From: Mark McDougall (msmcdoug_at_iinet.net.au)
Date: 2008-03-05 16:33:58
Marko Mäkelä wrote: > I may be wrong, but doesn't the USB "interrupt" transfer mode mean that > the host must be polling the devices every x milliseconds? Yes, the host chip allocates bandwidth for "interrupt" transfers and regularly polls each device for any buffered interrupt packets. Each device is polled no more frequently than every (IIRC) 10ms. The devices cannot send unsolicited data to the host. > In any case, I believe that the only way to implement a USB host is to > use an interface chip for that. Or a chip that embeds the USB > controller on the processor core. That's right, the complexity of a host plus the host USB (software) stack prohibits any hacky 8-bit micro implementation... > It would be > much easier to implement a USB device than a USB host. USB device chipsets have been available for a long time now, are cheap and offer varied microprocessor interfaces - you'd be stupid for trying to roll-your-own. It also says something about the complexity of the task of talking USB that I recently implemented an interface to a USB FIFO chip in an FPGA - if you don't care to get an FPGA talking USB then you certainly wouldn't attempt to have a 1/2MHz 65xx doing it! Also, I've noticed that host chips with interfaces are becoming more abundant, although IIUC their functionality is generally less "generic" and more geared towards a particular class of application. One in particular (FTDI IIRC) is specifically designed for interfacing to USB storage devices! Regards, -- | Mark McDougall | "Electrical Engineers do it | <http://members.iinet.net.au/~msmcdoug> | with less resistance!" Message was sent through the cbm-hackers mailing list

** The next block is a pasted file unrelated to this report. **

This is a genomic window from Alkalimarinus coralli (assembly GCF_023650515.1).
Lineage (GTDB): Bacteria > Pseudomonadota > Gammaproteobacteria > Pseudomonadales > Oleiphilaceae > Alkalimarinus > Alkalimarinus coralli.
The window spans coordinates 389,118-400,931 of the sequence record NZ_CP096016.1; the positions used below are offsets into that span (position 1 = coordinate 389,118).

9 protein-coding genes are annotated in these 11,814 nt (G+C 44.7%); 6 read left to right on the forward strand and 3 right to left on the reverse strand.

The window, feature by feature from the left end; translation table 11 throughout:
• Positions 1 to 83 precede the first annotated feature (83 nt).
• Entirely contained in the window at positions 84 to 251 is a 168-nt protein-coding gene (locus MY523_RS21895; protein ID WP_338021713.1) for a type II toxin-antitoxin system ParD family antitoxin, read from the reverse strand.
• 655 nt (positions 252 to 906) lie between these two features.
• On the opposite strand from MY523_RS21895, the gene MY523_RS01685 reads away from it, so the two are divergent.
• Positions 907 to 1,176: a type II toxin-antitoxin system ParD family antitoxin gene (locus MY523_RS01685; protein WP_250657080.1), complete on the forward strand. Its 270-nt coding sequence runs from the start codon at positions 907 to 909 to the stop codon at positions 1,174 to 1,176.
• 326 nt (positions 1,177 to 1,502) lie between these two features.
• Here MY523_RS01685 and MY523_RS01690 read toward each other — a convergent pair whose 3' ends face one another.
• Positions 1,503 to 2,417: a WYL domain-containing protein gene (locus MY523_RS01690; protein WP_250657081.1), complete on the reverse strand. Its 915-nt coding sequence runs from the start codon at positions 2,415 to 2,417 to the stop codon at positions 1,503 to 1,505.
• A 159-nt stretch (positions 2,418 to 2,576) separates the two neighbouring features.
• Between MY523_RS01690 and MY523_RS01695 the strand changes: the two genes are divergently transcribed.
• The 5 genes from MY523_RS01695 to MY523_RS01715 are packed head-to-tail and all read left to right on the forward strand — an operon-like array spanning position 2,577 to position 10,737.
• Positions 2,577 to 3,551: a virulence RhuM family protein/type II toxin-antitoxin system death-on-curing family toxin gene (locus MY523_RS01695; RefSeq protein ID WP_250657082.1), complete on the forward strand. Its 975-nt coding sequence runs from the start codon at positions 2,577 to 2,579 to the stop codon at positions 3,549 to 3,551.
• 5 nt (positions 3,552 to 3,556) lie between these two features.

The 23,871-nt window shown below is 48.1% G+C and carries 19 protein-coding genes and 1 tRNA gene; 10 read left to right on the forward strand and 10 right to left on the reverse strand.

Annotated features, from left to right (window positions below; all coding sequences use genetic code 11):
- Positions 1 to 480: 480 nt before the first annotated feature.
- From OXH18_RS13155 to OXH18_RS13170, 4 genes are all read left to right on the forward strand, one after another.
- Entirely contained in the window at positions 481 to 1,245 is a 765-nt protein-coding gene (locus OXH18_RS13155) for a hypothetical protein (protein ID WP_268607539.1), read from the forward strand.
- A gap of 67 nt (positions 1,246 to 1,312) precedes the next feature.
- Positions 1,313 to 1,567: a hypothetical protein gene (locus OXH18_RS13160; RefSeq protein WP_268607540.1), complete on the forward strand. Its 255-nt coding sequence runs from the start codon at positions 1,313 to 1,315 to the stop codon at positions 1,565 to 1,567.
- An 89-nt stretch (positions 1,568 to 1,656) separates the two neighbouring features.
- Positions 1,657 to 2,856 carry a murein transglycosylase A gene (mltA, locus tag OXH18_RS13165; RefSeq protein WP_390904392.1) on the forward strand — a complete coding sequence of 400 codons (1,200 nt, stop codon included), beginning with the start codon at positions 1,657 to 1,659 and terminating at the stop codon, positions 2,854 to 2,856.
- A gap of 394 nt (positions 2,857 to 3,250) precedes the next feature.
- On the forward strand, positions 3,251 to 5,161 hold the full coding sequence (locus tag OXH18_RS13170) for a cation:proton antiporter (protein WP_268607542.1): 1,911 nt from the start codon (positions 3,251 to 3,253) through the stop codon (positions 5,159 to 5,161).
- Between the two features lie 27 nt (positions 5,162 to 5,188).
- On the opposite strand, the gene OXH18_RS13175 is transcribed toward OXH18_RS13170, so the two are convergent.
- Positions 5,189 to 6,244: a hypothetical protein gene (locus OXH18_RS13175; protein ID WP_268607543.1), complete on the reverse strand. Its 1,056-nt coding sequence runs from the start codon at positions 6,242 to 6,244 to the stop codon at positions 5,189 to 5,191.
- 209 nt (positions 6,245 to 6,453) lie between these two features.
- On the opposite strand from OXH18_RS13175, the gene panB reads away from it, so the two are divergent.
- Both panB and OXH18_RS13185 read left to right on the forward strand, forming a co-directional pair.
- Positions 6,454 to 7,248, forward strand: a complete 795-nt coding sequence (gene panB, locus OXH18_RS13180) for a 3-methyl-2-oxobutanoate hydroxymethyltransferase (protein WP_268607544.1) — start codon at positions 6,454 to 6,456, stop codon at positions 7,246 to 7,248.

Archive generated by hypermail pre-2.1.8.